However, not all events in Quilon were doom and gloom. Later that year one of the Colonel's daughters was married. As there was no Anglican church in the town, it is very possible that it took place in the Residency.

In the Oriental Herald for for April to June 1825 appears the following notice which probably refers to events in 1824.


"Marriages.—Oct. 18th. At Quilon, Capt. C. Maxtone, commanding Resident's escort, to Bellina Sophia, fourth daughter of Lieut. Col. Com. Welsh, commanding Travancore subsid. force."


Figure 5. The Residency.

In 1837 the Rev. Daniel Tyerman visited Quilon and left the following account of the Residency and the events in the surrounding area. He provides quite a good general history of events in the area from the time of the capture of the town from the Dutch.

Being now within a short distance from Quilon, and the road to it through Travancore being practicable, we thought it advisable to set off immediately for Quilon, and pay our visit at Nagercoil on our return. Mr. Mault kindly accompanied us, and we passed through Trivanderam and Anjengo, and arrived at Quilon on the 25th of July, and put up at the mission-house.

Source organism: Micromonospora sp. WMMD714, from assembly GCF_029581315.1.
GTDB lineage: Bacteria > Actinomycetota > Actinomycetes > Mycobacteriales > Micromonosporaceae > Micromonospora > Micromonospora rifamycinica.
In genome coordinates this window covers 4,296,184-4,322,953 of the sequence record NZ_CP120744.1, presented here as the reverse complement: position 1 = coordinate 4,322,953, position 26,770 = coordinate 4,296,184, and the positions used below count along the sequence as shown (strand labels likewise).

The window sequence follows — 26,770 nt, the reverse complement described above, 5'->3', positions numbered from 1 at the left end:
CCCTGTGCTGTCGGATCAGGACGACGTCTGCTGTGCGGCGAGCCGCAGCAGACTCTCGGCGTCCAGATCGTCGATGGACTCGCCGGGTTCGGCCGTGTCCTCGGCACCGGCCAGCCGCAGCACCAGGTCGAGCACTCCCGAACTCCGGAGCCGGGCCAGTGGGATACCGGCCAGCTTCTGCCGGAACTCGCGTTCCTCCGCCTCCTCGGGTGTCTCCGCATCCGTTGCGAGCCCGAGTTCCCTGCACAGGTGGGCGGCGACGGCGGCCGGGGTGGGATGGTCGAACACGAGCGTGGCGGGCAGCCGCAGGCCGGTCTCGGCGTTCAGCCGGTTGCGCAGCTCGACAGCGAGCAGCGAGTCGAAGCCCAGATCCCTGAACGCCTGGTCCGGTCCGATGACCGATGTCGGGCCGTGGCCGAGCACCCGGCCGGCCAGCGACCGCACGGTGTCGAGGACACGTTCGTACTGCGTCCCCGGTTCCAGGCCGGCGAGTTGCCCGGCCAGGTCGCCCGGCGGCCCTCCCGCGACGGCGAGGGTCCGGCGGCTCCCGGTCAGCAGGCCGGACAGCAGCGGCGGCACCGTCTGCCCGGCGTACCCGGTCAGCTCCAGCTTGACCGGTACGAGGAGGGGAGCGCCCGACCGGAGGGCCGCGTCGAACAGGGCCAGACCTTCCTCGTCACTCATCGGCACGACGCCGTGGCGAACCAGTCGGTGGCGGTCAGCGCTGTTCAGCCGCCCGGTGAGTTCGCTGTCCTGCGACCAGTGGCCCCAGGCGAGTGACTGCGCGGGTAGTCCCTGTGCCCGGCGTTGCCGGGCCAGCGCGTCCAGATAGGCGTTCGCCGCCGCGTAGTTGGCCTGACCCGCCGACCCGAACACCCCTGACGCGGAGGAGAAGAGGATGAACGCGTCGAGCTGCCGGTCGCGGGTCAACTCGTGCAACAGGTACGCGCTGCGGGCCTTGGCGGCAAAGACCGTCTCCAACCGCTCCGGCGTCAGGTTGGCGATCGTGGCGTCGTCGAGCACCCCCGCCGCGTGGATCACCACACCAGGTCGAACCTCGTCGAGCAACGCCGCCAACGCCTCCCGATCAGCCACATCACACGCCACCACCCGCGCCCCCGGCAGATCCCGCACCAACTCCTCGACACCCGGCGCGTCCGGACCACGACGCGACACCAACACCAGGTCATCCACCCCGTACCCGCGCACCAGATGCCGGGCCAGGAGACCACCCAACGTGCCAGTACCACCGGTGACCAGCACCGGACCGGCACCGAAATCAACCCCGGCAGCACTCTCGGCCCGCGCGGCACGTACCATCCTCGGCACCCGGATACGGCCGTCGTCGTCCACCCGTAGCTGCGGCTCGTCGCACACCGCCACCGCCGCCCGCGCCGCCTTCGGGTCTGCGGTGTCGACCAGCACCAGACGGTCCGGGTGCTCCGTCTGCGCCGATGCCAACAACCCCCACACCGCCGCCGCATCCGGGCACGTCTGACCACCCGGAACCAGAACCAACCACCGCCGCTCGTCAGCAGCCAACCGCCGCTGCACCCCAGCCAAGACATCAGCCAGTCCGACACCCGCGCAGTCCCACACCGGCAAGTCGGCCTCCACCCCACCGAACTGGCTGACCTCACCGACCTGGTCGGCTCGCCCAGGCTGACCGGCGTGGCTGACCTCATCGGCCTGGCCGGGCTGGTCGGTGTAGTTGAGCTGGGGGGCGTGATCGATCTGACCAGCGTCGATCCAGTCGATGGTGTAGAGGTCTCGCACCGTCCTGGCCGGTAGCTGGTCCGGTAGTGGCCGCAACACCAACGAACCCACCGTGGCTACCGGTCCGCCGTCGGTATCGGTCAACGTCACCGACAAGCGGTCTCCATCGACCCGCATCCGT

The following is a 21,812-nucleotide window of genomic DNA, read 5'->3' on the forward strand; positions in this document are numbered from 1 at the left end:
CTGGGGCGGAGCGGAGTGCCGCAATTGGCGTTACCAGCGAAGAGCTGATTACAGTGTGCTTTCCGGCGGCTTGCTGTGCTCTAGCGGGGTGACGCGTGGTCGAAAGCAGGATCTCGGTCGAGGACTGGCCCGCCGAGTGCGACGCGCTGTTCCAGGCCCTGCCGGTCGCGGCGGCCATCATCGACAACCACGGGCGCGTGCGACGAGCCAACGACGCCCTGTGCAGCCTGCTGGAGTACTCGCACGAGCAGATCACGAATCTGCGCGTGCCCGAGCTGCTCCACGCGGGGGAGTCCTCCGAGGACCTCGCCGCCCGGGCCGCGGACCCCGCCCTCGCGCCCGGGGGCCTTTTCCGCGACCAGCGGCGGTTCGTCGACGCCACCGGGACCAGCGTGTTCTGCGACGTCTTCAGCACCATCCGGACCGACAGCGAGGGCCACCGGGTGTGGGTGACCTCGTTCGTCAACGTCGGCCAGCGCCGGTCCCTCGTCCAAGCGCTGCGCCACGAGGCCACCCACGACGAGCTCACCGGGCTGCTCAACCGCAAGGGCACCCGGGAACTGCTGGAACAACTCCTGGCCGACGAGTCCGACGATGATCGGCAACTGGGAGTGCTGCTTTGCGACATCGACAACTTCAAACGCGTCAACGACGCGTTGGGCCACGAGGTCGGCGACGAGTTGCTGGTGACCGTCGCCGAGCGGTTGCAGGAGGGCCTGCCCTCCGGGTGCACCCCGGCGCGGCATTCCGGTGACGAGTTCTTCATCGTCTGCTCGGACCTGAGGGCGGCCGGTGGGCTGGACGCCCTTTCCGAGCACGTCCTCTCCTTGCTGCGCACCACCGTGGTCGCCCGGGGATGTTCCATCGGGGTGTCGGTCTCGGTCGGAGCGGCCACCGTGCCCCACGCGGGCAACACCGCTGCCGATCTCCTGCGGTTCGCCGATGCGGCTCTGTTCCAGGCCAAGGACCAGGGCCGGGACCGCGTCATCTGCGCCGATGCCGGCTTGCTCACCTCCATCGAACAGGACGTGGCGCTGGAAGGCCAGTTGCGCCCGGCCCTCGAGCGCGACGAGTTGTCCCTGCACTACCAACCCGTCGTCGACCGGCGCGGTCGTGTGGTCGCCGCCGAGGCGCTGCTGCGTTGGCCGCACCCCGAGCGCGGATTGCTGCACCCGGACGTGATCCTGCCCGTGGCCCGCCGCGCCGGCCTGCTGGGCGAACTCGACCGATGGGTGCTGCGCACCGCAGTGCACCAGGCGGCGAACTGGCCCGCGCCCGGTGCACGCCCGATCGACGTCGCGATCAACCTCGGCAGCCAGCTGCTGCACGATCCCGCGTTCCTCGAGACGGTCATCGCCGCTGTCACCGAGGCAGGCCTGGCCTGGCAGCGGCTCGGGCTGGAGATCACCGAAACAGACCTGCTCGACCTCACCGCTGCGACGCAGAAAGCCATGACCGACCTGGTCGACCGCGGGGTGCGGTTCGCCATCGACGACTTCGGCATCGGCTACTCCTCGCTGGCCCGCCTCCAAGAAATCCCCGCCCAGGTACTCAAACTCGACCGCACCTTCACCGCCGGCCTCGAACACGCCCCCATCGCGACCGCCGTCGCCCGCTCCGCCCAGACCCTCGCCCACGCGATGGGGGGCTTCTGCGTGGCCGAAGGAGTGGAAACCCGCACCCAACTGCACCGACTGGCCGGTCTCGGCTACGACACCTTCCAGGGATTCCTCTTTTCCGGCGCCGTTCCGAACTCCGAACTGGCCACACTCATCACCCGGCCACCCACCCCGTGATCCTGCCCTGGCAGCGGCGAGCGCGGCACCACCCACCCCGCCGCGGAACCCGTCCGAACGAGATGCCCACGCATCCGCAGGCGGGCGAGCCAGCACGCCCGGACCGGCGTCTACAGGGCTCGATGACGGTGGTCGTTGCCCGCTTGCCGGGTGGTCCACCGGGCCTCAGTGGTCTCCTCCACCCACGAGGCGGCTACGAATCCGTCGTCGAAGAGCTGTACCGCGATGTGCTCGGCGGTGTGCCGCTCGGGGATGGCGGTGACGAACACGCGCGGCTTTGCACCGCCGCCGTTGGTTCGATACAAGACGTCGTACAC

Quilon is a town situated on a flat and low ground on the sea-shore, in lat. N. 9°, and long. E. 76° 30'. This is not the place which formerly bore the name, but is comparatively modern. The ancient Quilon is situated two miles up the coast to the north; it is also on the sea-coast, and is now almost forsaken. Here was a strong fort built by the Portuguese, but it is now entirely destroyed. When the English took possession of the town, they blew up this fort. Near the site of the same is the ancient town, situated in a grove of cocoa-nut and other trees. In its prime it was a considerable place, and laid out in regular streets, which are still to be seen. But few of the houses are yet standing and inhabited, and only two of the churches are now used for public worship. Nothing of importance is to be seen in this place, only the ruins indicating its former dignity. Between it and the present Quilon is the palace of the Divan, who is the prime minister of the Travancore government. Several small pagodas are to be seen, but none of much importance, excepting the carpenter’s pagoda, which is a pretty extensive and curious building, in the style of architecture which is peculiar to Travancore. The town is a scattered place, consisting of several streets and bazaars, under the shade of trees. The south side of the town is occupied by the barracks for the accommodation of native troops, which are officered by Englishmen. Here is an English Episcopal chapel, in which the Rev. Mr. Spring[11] officiates, who is a pious and excellent man. The house of the resident is near the town. It is a large and handsome house, with a spacious lake, called the Backwater, in front. Colonel Morison is the present resident, a man of high character and respectability. Dr. Macauley is the medical gentleman, possessed of great kindness, hospitable feelings, and piety. A deep and wellformed canal runs between the town and the sea, and is nearly finished. It is made by the Travancore government, and extends a considerable distance.[13]